Stimulus: Risk of waiting for Obama
There's a good chance the lame-duck Congress will punt the big decisions about economic stimulus to next year.
NEW YORK (CNNMoney.com) -- Mass layoffs. A dismal outlook for retailers. The prospect of state budget cuts. An economy in contraction, and forecasts that the decline will accelerate.
If lawmakers are going to pass measures to boost the economy, time is of the essence. Congress is meeting this week in a lame-duck session, but it is not precluded from coming back before the end of the year.
Despite lawmakers from both sides of the aisle agreeing that something must be done, Congress may not pass a substantial stimulus package for another two months at the earliest given all the disputes over what kind of stimulus is best, how much is needed and how to pay for it. Also consuming their time: debate over whether to offer rescue money to the Big Three automakers.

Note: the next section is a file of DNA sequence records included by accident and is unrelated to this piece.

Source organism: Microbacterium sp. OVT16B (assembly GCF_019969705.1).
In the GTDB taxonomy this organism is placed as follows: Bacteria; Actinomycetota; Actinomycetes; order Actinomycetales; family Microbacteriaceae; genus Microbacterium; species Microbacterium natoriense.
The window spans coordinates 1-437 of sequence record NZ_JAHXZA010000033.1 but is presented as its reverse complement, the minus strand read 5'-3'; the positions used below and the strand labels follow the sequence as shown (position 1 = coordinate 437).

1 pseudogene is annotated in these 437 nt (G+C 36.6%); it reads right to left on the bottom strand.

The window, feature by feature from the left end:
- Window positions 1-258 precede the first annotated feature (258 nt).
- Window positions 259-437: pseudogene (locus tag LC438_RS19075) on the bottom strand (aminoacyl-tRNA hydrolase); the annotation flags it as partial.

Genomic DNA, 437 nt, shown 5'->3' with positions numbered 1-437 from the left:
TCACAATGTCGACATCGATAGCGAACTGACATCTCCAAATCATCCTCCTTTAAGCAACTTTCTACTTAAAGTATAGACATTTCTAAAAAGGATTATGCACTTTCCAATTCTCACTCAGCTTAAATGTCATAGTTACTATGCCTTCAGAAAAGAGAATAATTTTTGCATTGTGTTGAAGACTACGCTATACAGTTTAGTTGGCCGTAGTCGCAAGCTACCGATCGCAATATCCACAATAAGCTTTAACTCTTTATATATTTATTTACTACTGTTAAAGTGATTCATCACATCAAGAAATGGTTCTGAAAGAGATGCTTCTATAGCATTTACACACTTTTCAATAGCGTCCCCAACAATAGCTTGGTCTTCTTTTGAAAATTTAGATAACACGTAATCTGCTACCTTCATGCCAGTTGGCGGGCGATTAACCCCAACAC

"The lame-duck session of Congress will earn its 'lame' label and pass only a grab-bag of modest stimulus, leaving the heavy lifting until early 2009," said Greg Valliere, chief political strategist for the Stanford Group, a policy research firm based in Washington, D.C.
And the delay could mute the impact of any package - or parts of it - and affect how states are likely to fare as a result.
Democrats are pushing government spending to boost state aid and food stamps, extend unemployment benefits and fund infrastructure projects. A leading Republican proposal pushes for greater tax relief for businesses and individuals and energy reform measures.